E.J.Wilkins

24 Feb 2007 572 views
 
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photoblog image Unknown and unusual

Unknown and unusual

Last summer I spotted this plant in a garden in Cascais, Portugal.

I don't know what it is.

It was about three feet/1 metre tall.
The seed heads, if that is what they are, were about 2 inches / 5 cm across and looked like hollow gooseberries.

Can anybody tell me the name of this plant?

(added 09:46 Saturday 24 Feb. ... from Google ... and another attempt at 17:09) ;-)
Pode qualquer um dizer-me o nome da flor?
Est-ce que n'importe qui peut m'indiquer le nom de cette fleur ?
¿Puede cualquier persona decirme el nombre de esta flor?


please visit my vfxy

.

Unknown and unusual

Last summer I spotted this plant in a garden in Cascais, Portugal.

I don't know what it is.

It was about three feet/1 metre tall.
The seed heads, if that is what they are, were about 2 inches / 5 cm across and looked like hollow gooseberries.

Can anybody tell me the name of this plant?

(added 09:46 Saturday 24 Feb. ... from Google ... and another attempt at 17:09) ;-)
Pode qualquer um dizer-me o nome da flor?
Est-ce que n'importe qui peut m'indiquer le nom de cette fleur ?
¿Puede cualquier persona decirme el nombre de esta flor?


please visit my vfxy

.

comments (9)

Ellie, I have never seen this plant before. The fruits/seeds look like lemons with hair smile
EJWilkins: Very hairy lemons too! grin
Hummm ! Wo feel spring comming.. And that's really good !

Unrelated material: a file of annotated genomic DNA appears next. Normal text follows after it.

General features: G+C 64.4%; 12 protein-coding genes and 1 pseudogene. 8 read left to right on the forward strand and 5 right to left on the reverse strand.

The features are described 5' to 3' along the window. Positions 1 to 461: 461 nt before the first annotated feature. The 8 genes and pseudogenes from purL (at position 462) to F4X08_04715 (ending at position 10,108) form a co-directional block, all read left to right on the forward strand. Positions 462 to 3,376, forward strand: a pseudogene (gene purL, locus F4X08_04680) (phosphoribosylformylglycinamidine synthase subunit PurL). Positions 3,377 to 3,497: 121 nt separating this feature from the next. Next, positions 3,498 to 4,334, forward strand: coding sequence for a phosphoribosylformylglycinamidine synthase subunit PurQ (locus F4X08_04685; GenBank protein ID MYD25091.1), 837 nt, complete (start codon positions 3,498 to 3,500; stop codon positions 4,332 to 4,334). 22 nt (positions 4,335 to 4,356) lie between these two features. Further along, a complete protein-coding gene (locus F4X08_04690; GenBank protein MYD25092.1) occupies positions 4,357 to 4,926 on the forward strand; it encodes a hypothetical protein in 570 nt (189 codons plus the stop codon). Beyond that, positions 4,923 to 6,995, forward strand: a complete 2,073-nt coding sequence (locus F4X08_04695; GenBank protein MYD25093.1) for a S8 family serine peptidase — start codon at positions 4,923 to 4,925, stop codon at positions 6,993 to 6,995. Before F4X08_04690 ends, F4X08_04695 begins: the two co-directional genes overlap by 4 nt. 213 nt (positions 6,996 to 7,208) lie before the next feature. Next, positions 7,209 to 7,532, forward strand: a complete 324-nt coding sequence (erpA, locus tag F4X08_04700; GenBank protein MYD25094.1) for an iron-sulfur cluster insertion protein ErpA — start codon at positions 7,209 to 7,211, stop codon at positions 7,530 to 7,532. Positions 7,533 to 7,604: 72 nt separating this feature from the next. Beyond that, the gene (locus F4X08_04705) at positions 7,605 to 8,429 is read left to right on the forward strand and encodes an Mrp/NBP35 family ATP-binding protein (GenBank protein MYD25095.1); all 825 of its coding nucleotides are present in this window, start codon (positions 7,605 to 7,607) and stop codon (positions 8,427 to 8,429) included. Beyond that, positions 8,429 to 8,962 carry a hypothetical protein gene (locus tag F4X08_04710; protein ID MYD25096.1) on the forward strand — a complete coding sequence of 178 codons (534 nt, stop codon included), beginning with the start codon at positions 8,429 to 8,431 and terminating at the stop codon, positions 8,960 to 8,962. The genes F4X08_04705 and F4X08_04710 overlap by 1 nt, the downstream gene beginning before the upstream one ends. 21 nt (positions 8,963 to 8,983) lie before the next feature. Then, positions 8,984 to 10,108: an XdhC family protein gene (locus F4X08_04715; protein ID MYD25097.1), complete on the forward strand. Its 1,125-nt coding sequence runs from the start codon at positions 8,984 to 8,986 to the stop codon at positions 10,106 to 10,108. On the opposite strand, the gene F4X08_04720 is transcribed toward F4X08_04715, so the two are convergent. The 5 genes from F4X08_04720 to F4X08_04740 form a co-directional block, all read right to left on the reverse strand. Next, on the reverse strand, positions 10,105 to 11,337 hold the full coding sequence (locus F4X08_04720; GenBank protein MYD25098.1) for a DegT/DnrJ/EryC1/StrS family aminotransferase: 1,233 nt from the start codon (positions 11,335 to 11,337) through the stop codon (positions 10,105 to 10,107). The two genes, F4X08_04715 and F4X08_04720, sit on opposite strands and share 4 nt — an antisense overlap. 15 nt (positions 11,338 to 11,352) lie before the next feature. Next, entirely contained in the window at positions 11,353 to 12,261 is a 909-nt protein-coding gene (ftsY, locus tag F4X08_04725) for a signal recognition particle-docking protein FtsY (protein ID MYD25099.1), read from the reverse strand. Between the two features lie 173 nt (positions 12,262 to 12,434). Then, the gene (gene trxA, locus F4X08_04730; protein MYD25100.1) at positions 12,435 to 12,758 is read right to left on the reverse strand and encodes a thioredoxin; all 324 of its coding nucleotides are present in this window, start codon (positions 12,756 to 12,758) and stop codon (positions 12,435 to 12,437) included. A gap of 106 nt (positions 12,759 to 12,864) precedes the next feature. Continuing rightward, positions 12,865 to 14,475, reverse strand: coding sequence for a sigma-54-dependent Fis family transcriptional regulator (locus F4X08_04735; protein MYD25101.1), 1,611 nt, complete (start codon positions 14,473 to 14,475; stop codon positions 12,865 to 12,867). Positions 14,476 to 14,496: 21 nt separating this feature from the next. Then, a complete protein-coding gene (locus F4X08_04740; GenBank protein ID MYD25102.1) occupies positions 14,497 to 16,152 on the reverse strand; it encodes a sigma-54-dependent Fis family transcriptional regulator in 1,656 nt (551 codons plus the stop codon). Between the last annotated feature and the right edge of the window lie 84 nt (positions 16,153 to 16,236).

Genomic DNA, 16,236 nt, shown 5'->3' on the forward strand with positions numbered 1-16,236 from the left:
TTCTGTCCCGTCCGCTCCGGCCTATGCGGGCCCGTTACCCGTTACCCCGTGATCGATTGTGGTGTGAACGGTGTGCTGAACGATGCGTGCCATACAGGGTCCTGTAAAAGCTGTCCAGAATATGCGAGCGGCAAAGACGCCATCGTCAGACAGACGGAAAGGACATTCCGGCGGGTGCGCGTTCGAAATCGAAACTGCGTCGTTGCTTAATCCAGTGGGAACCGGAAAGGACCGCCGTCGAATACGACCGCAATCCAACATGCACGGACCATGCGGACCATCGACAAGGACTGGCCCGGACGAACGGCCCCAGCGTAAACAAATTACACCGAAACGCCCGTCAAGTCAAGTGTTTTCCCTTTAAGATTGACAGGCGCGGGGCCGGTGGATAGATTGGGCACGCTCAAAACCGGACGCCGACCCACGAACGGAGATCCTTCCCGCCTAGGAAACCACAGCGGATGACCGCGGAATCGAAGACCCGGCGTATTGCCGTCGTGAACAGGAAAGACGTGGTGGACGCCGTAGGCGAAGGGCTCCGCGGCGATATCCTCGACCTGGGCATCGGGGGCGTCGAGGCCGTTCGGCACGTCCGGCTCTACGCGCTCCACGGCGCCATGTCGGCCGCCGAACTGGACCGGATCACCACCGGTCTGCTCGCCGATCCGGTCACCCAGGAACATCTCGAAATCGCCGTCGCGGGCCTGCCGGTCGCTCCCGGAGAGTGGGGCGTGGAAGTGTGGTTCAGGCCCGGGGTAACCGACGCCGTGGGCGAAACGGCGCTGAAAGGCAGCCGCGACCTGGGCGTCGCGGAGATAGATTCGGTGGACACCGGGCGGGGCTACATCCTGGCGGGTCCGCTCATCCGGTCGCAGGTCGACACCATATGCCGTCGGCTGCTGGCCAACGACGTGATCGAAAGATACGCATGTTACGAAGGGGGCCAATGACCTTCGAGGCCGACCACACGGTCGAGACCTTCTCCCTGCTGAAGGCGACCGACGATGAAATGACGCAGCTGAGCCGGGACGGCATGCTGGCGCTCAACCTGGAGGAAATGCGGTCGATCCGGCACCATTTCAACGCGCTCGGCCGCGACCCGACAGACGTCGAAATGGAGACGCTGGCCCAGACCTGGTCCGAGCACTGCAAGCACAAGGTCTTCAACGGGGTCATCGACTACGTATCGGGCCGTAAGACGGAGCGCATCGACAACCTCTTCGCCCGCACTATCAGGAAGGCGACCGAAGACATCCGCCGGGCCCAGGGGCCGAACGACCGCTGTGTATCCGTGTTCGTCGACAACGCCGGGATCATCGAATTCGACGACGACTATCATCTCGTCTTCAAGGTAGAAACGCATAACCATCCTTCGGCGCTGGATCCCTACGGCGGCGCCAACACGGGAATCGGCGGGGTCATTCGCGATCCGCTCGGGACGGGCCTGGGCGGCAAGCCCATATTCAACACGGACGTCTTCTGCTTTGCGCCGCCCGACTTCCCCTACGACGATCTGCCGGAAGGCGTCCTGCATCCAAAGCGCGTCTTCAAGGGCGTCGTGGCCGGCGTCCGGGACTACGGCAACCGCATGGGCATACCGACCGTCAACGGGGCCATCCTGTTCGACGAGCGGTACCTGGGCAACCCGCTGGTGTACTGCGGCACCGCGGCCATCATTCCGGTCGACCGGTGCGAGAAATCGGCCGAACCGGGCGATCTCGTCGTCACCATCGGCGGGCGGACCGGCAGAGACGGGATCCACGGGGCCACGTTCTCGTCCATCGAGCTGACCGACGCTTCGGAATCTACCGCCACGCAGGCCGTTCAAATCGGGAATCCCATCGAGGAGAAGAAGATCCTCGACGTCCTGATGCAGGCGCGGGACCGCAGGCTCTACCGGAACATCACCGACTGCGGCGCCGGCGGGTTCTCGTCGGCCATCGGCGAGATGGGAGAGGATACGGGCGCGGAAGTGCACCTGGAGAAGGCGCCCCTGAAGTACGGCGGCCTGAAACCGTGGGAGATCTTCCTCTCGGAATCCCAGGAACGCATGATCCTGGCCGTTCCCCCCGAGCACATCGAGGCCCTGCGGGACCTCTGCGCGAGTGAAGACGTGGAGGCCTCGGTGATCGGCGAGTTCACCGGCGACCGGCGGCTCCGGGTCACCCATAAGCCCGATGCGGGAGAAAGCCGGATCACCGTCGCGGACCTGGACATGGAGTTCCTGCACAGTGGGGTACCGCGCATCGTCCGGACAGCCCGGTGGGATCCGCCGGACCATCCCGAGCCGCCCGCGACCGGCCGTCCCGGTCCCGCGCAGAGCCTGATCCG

I'm thinking that this is where tennis balls come from. We don't have this plant in PEI.
I can't add any useful information here, but I always enjoy automatic translations if I know enough about both languages to appreciate how had they are. smile
EJWilkins: grin The trick with finding out how awful online translations are is to translate back into the first language, there are some absolute howlers. Trouble is, it's not much use if, like me, you have a limited knowledge of the second language. My Welsh isn't much use on here, and I've forgotten most of the French I learned!
That's an interesting plant but I have never seen it before. These "balls" look like they were filled with air.
EJWilkins: They do, don't they? It's a most unusual plant, and one I've never seen before.
  • Ginnie
  • Atlanta, GA, United States
  • 24 Feb 2007, 21:22
I don't have a clue either, Ellie, but they actually look edible, don't they (after you scrape off the fuzz). I'm sure you'll let us know once you find out. smile

Are you back home now????
  • Jos-Angel
  • Sant Feliu de Llobregat (Barcelona)
  • 25 Feb 2007, 01:45
Ellie is really a very rare fruit. I do not have nor the smaller idea of which it can be. But if you are able to find out it, you do not forget you to tell it to us. smile [G]
Well Ellie, reading the previous comments, I know now you were on another planet smile smile
In fact I prefer the idea of a Tennis Ballum phosphoricus wich is very rare...

smile
  • Ray
  • Thailand
  • 6 Mar 2007, 12:02
Hi Ellie. This is the fruit [immature seedpod] of the kapok shrub. When the pods mature, they burst open and out come the seeds with streamers of kapok that catch the wind and distribute the seeds.

Kapok used to be harvested and used to stuff pillows.

Incidently, the leaves of this shrub are the favoured food of the caterpillar that eventually morphs into the fabulous, long-distance migrating monarch butterfly.

Nice picture of the shrub and especially the pods.

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